Tuesday, November 10, 2009

Sugar By Any Name

Every time I saw the commercial I wanted to throw a shoe or something at the TV. I kept telling myself that I was going to have to do a quick review of the product to see if it was as bad as it sounded. It is.

I tried, I really tried to hold out faith in the food industry. Maybe, I thought, maybe they will respond to the obesity epidemic and make low cost health food available to the people that need it the most. I was wrong. And not only do the make bad food cheap, they make bad food fancy and expensive. It is like they want to make sure whichever financial situation the parent is in, they will be pulled to the processed and or unhealthy food. [a perfect "affluent" example is chunk white albacore tuna and a less affluent is Sunny D or another cheap fruit juice meant to take the place of soda and thus be better for your kid]

This is about about fruit juice. You have read here and in several other places that children need their fruits and vegetables. You should also be hearing that they need them on a plate. (this is true for adults as well) You may recall this blog post
inspired from a training I attended. The scientist was expressing concern about fructose. He is not the only scientist or obesity specialist that I have heard refer to this. The problem is not sugar in fruits and vegetables but those sugars being taken out of context, so to speak. When sugar comes in an apple, along with the skin - water and fiber included, it is treated differently by the body then if it comes in juice. Also, in juice it is a concentrated sugar. It takes several apples to make a glass of juice. You can end up with 160 calories of juice in a small glass when an apple only has 80 calories.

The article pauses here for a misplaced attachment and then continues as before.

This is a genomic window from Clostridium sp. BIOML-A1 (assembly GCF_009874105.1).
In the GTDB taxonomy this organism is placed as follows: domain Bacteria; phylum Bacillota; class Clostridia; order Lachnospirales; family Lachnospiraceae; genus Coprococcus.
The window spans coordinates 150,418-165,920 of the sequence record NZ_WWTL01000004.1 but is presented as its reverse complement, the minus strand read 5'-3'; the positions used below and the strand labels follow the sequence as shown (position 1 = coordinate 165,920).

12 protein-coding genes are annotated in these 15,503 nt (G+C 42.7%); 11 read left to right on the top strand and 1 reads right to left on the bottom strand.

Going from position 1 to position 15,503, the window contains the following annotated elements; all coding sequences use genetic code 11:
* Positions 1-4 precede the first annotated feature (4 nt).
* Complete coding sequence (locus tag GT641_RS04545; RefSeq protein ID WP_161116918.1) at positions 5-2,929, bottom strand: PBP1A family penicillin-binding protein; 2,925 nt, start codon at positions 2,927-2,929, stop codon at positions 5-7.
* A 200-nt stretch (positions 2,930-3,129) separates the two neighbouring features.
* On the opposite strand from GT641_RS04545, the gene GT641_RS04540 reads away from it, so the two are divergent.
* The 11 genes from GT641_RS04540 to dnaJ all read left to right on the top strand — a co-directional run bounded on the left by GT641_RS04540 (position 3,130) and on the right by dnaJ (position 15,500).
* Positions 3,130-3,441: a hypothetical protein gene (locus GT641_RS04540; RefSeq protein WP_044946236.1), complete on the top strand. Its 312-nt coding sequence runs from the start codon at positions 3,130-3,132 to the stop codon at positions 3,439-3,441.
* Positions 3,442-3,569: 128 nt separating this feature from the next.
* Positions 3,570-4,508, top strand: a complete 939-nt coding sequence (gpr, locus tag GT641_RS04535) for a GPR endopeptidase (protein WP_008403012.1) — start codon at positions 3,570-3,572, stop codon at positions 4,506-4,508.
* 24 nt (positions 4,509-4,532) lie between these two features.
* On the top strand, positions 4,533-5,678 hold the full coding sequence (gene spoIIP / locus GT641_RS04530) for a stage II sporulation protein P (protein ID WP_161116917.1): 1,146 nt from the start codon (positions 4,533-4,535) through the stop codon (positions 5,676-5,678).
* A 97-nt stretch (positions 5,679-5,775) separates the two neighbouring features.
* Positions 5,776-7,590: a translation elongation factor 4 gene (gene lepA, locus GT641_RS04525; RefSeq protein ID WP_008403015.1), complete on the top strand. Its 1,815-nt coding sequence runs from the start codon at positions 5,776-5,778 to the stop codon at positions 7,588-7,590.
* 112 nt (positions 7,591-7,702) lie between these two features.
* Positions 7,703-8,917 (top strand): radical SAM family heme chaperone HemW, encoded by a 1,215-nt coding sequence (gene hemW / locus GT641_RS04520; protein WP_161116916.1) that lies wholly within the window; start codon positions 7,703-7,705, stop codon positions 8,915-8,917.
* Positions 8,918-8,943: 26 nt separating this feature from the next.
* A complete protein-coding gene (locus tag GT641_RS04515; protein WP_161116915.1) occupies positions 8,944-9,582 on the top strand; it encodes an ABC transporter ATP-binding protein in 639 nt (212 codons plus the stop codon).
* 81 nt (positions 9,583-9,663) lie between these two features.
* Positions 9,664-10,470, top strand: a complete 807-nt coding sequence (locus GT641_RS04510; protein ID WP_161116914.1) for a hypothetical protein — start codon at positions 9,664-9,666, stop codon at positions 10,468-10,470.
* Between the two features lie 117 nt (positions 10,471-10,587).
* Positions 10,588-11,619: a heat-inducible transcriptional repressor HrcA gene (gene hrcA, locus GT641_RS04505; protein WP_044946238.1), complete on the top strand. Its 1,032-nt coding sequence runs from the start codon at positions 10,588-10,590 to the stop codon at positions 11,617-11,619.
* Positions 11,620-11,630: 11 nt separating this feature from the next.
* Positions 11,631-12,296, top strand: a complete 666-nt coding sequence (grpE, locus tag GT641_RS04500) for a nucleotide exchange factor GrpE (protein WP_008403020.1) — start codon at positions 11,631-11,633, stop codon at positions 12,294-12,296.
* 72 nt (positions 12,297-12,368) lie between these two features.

So who do you suppose the company Adam & Eve are targeting with their Fruitables line? They have several different flavors including several Sesame Street options. Kids will probably ask for them. The advertisements remind us that children need fruits and vegetables. In another bullet, the ad notes that many beverages are full of sugar.

Let us look at the Bert and Ernie's Berry. It is 100% juice. This one comes in an 8 ounce serving but some of the others I looked at say that the serving size is 4 ounces, and that is indeed better. But this particular one has 120 calories and 25 mg of sodium and 25g of sugar. There is a little symbol next to the sugar content to let you know that this is naturally occurring from the fruit juice. The drink has no fiber. It has no protein. It has sugar and salt. In fruits you do get protein and fiber and less calories.

Fruitables are NOT a health food. And remember, just because something occurs naturally does not mean it is safe. Doesn't radon gas occur naturally in our environment?

1 comment:

Mangosteen Juice said...

That's so right. I feel the same as you do. These TV commercials don't give the right information about the product. All is fake. A person has to experience himself how good or bad the product really is.

Lucas Moore